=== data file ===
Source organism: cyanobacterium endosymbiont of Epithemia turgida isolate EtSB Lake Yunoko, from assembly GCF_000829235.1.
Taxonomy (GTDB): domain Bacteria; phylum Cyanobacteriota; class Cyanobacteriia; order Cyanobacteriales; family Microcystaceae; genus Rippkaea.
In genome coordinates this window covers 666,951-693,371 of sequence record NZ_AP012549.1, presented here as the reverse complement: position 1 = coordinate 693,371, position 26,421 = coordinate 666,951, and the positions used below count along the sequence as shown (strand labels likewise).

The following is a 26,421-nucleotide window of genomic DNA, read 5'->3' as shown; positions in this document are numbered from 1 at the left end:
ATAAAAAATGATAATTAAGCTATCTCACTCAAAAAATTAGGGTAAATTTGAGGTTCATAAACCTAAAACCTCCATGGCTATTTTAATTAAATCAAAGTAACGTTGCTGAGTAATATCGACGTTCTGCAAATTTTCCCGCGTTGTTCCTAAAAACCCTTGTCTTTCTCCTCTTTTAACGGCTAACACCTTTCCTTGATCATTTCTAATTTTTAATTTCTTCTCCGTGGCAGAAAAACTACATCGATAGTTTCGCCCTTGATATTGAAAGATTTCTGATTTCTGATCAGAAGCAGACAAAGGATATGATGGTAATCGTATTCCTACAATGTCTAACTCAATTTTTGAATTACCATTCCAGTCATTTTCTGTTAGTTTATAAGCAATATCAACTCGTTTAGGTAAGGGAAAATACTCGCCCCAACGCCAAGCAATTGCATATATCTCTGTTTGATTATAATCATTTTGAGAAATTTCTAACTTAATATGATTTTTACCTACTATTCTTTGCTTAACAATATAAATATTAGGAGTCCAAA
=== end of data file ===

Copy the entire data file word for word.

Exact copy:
Source organism: cyanobacterium endosymbiont of Epithemia turgida isolate EtSB Lake Yunoko, from assembly GCF_000829235.1.
Taxonomy (GTDB): domain Bacteria; phylum Cyanobacteriota; class Cyanobacteriia; order Cyanobacteriales; family Microcystaceae; genus Rippkaea.
In genome coordinates this window covers 666,951-693,371 of sequence record NZ_AP012549.1, presented here as the reverse complement: position 1 = coordinate 693,371, position 26,421 = coordinate 666,951, and the positions used below count along the sequence as shown (strand labels likewise).

The following is a 26,421-nucleotide window of genomic DNA, read 5'->3' as shown; positions in this document are numbered from 1 at the left end:
ATAAAAAATGATAATTAAGCTATCTCACTCAAAAAATTAGGGTAAATTTGAGGTTCATAAACCTAAAACCTCCATGGCTATTTTAATTAAATCAAAGTAACGTTGCTGAGTAATATCGACGTTCTGCAAATTTTCCCGCGTTGTTCCTAAAAACCCTTGTCTTTCTCCTCTTTTAACGGCTAACACCTTTCCTTGATCATTTCTAATTTTTAATTTCTTCTCCGTGGCAGAAAAACTACATCGATAGTTTCGCCCTTGATATTGAAAGATTTCTGATTTCTGATCAGAAGCAGACAAAGGATATGATGGTAATCGTATTCCTACAATGTCTAACTCAATTTTTGAATTACCATTCCAGTCATTTTCTGTTAGTTTATAAGCAATATCAACTCGTTTAGGTAAGGGAAAATACTCGCCCCAACGCCAAGCAATTGCATATATCTCTGTTTGATTATAATCATTTTGAGAAATTTCTAACTTAATATGATTTTTACCTACTATTCTTTGCTTAACAATATAAATATTAGGAGTCCAAA